But I was able to finally get this to work by manually updating the firmware. You need to grab the correct firmware from the D-Link support website. Then, what I discovered is you need to press and hold the reset button while powering the smart plug until the red status light slowly flashes red (trying to reset it while already powered didn’t work at this point). If this works you should notice the smart plug is broadcasting it’s wifi signal and you should be able to connect to it – then using your browser type the smart plug server address to get to the recovery website. In my case it was (I used the WiFi Analyzer app LAN neighbors function to find). From the recovery website you can transfer the firmware you previously downloaded from D-Link. After that succeeds, remove and reapply power to the smart plug and you should now be able to manually reset it.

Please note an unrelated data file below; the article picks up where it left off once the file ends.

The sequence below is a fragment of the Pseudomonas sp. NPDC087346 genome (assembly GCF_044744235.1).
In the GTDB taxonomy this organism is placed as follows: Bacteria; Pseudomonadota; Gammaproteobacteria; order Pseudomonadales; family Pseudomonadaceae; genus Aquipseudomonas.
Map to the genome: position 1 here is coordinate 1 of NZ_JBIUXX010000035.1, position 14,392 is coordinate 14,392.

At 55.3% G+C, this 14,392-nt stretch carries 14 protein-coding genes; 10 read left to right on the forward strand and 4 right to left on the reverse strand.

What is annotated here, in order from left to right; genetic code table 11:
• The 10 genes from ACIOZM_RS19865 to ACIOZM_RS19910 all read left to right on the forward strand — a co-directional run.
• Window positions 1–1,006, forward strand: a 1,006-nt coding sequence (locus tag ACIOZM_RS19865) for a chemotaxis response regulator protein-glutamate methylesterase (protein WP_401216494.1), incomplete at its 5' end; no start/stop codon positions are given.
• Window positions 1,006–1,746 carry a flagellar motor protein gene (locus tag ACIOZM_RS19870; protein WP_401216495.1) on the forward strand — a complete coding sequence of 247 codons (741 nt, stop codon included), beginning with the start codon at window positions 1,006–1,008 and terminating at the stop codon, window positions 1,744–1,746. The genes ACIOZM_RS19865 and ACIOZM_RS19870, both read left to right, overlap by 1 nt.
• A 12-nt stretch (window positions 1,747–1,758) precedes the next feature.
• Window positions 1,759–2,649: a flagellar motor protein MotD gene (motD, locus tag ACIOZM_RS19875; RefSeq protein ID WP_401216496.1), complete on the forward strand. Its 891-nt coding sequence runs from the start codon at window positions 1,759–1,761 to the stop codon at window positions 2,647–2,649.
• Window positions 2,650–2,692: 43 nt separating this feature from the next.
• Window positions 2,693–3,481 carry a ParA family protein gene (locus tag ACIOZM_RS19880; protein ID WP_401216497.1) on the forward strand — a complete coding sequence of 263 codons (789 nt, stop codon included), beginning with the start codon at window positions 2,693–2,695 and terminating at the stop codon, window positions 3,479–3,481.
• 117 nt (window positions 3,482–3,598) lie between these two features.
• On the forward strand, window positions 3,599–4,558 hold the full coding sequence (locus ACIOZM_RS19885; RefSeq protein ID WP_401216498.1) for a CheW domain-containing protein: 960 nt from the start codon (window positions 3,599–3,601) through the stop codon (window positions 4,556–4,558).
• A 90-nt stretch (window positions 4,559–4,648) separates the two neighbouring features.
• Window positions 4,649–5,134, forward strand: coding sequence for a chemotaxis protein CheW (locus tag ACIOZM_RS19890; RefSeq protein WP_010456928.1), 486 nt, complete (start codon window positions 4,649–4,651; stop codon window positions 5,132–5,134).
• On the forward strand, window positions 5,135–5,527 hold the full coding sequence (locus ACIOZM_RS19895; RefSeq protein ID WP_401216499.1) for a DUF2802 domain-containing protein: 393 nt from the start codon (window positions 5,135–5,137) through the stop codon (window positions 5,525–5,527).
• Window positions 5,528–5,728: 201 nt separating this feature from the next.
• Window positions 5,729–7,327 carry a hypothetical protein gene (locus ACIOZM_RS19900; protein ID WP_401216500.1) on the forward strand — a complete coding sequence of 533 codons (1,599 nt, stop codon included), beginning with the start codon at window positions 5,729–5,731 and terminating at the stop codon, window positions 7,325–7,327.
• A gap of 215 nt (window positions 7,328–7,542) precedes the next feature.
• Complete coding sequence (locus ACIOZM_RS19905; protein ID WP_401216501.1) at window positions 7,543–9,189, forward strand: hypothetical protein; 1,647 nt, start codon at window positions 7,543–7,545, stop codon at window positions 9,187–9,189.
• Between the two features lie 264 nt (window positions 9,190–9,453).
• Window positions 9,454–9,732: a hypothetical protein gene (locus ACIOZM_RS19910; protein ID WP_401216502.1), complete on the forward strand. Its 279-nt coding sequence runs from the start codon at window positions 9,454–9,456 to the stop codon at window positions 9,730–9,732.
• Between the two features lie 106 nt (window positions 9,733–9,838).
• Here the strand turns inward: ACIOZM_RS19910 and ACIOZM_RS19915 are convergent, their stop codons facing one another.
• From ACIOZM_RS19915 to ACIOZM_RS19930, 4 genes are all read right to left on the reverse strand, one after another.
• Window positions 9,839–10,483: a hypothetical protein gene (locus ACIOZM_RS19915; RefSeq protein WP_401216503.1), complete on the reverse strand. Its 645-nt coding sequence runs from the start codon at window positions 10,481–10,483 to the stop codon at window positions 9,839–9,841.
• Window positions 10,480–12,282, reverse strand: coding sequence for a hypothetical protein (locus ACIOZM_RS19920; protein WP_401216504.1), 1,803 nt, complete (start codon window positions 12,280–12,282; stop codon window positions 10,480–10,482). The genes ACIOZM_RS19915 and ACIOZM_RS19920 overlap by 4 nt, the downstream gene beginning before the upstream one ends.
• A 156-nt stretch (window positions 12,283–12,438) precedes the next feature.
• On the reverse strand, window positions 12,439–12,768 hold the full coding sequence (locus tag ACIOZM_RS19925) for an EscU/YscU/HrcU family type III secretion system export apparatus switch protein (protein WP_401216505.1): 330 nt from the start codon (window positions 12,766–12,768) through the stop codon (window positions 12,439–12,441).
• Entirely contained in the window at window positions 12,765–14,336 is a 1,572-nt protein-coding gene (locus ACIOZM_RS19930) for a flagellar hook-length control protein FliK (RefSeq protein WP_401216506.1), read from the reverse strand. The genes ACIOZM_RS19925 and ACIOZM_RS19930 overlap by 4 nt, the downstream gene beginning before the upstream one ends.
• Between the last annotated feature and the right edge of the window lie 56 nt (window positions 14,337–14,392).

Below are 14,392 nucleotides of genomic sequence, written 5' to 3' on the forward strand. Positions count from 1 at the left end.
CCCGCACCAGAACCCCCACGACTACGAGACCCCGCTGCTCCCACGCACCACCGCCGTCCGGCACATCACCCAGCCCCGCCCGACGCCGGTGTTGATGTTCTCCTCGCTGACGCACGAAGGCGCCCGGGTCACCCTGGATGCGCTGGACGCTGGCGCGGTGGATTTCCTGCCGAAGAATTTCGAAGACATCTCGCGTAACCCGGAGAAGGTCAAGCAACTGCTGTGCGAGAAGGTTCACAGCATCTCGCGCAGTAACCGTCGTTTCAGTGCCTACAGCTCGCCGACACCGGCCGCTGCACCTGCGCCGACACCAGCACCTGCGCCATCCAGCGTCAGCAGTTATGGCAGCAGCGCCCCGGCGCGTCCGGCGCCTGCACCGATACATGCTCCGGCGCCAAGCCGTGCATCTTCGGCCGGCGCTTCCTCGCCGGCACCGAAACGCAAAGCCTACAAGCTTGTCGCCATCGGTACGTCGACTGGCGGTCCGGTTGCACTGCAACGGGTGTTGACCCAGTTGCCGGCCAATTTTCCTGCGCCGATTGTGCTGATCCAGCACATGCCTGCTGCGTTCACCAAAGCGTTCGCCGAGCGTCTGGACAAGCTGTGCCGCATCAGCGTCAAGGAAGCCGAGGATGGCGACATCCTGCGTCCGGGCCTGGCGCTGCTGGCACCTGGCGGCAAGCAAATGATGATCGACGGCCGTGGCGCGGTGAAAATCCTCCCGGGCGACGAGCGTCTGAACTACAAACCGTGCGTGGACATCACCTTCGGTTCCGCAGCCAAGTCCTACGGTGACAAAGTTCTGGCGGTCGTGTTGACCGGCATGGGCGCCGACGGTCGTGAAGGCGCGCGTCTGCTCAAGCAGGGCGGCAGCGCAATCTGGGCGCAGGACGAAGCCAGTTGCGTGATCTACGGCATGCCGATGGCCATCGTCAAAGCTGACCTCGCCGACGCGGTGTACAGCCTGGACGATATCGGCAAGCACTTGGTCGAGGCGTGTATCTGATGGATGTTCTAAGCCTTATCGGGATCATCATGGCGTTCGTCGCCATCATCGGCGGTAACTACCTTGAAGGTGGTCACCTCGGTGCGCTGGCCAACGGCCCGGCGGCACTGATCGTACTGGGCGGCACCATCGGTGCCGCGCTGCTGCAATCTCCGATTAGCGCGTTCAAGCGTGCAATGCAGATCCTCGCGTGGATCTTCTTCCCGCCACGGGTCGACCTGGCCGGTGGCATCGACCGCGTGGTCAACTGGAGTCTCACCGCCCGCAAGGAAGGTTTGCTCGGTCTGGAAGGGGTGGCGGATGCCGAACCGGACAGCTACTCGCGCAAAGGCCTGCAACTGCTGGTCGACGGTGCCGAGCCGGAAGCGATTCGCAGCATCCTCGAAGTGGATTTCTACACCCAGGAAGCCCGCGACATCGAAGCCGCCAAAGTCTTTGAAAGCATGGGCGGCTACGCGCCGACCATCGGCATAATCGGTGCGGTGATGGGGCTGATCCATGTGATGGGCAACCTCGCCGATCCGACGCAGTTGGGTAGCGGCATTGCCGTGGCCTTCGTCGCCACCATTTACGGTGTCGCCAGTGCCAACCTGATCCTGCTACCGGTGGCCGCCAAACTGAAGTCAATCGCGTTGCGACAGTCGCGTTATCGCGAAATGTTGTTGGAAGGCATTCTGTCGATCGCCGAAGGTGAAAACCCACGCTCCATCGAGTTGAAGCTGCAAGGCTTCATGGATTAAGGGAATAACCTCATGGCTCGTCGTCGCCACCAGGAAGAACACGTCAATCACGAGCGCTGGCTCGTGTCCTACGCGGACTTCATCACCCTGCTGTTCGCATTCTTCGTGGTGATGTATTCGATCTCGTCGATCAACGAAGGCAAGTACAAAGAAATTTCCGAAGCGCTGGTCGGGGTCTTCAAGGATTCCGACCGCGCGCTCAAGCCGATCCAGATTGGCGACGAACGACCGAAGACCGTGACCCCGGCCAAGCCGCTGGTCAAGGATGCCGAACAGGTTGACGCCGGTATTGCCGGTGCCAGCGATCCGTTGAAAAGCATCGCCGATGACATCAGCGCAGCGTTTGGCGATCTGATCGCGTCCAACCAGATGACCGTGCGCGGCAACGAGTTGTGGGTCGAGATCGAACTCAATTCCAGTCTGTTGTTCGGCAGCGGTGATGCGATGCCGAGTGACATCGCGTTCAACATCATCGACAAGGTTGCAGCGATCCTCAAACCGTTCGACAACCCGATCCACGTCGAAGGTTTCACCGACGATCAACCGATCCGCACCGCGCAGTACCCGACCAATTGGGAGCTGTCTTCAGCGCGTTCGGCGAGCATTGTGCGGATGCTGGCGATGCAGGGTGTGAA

I also found if the smart plug shows offline and you are able to manually reset it, using the add new device function from the mydlinkhome app works much better instead of clicking on the offline device to redo the setup.

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  • Anonymous

    Works after some unnecessary setup effort

    I bought two of these products to link with my Echo puck and it works, but in both cases only after at least three tries and a half hour of needless backtracking.